When we last left Kate and Tully, the best friends portrayed in Firefly Lane, the friendship was on rocky ground. Now Kate has died of cancer, and Tully, whose once-stellar TV talk show career is in free fall, is wracked with guilt over her failure to be there for Kate until her very last days. Kate’s death has cemented the distrust between her husband, Johnny, and daughter Marah, who expresses her grief by cutting herself and dropping out of college to hang out with goth poet Paxton. Told mostly in flashbacks by Tully, Johnny, Marah and Tully’s long-estranged mother, Dorothy, aka Cloud, the story piles up disasters like the derailment of a high-speed train. Increasingly addicted to prescription sedatives and alcohol, Tully crashes her car and now hovers near death, attended by Kate’s spirit, as the other characters gather to see what their shortsightedness has wrought. We learn that Tully had tried to parent Marah after her father no longer could. Her hard-drinking decline was triggered by Johnny’s anger at her for keeping Marah and Paxton’s liaison secret. Johnny realizes that he only exacerbated Marah’s depression by uprooting the family from their Seattle home. Unexpectedly, Cloud, who rebuffed Tully’s every attempt to reconcile, also appears at her daughter’s bedside. Sixty-nine years old and finally sober, Cloud details for the first time the abusive childhood, complete with commitments to mental hospitals and electroshock treatments, that led to her life as a junkie lowlife and punching bag for trailer-trash men. Although powerful, Cloud’s largely peripheral story deflects focus away from the main conflict, as if Hannah was loath to tackle the intractable thicket in which she mired her main characters.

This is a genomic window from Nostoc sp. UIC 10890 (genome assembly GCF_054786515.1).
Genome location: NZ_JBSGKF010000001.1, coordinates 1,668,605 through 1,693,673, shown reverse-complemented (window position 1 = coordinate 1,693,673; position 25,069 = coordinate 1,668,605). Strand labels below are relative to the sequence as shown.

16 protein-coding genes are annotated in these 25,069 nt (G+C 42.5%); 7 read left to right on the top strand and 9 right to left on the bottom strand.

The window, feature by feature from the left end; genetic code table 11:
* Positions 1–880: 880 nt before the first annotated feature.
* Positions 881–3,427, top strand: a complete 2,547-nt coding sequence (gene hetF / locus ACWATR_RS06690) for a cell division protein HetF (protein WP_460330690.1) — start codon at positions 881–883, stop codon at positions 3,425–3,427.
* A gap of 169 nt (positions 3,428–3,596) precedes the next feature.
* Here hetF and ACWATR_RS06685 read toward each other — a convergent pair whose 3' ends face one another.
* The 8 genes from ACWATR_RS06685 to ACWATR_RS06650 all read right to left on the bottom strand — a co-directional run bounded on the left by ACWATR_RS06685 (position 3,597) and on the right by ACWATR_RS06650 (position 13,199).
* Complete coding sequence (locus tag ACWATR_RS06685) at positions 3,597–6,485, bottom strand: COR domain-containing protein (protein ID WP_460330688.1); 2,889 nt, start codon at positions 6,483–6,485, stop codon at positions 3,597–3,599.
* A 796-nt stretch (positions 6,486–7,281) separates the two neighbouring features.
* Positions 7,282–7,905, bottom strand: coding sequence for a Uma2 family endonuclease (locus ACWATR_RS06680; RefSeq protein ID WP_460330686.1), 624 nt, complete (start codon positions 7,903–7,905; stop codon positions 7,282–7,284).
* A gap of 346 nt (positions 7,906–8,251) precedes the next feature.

Unrelenting gloom relieved only occasionally by wrenching trauma; somehow, though, Hannah’s storytelling chops keep the pages turning even as readers begin to resent being drawn into this masochistic morass.

Pub Date: April 23, 2013

ISBN: 978-0-312-57721-6

Page Count: 416

Publisher: St. Martin's

Review Posted Online: Feb. 18, 2013

Kirkus Reviews Issue: March 1, 2013

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Debut novel by hip-hop rap artist Sister Souljah, whose No Disrespect (1994), which mixes sexual history with political diatribe, is popular in schools country-wide. In its way, this is a tour de force of black English and underworld slang, as finely tuned to its heroine’s voice as Alice Walker’s The Color Purple. The subject matter, though, has a certain flashiness, like a black Godfather family saga, and the heroine’s eventual fall develops only glancingly from her character. Born to a 14-year-old mother during one of New York’s worst snowstorms, Winter Santiaga is the teenaged daughter of Ricky Santiaga, Brooklyn’s top drug dealer, who lives like an Arab prince and treats his wife and four daughters like a queen and her princesses. Winter lost her virginity at 12 and now focuses unwaveringly on varieties of adolescent self-indulgence: sex and sugar-daddies, clothes, and getting her own way. She uses school only as a stepping-stone for getting out of the house—after all, nobody’s paying her to go there. But if there’s no money in it, why go? Meanwhile, Daddy decides it’s time to move out of Brooklyn to truly fancy digs on Long Island, though this places him in the discomfiting position of not being absolutely hands-on with his dealers; and sure enough the rise of some young Turks leads to his arrest. Then he does something really stupid: he murders his wife’s two weak brothers in jail with him on Riker’s Island and gets two consecutive life sentences. Winter’s then on her own, especially with Bullet, who may have replaced her dad as top hood, though when she selfishly fails to help her pregnant buddy Simone, there’s worse—much worse—to come. Thinness aside: riveting stuff, with language so frank it curls your hair. (Author tour)

Pub Date: April 1, 1999

ISBN: 0-671-02578-3

Page Count: 320

Publisher: Pocket

Review Posted Online: May 20, 2010

Kirkus Reviews Issue: Feb. 1, 1999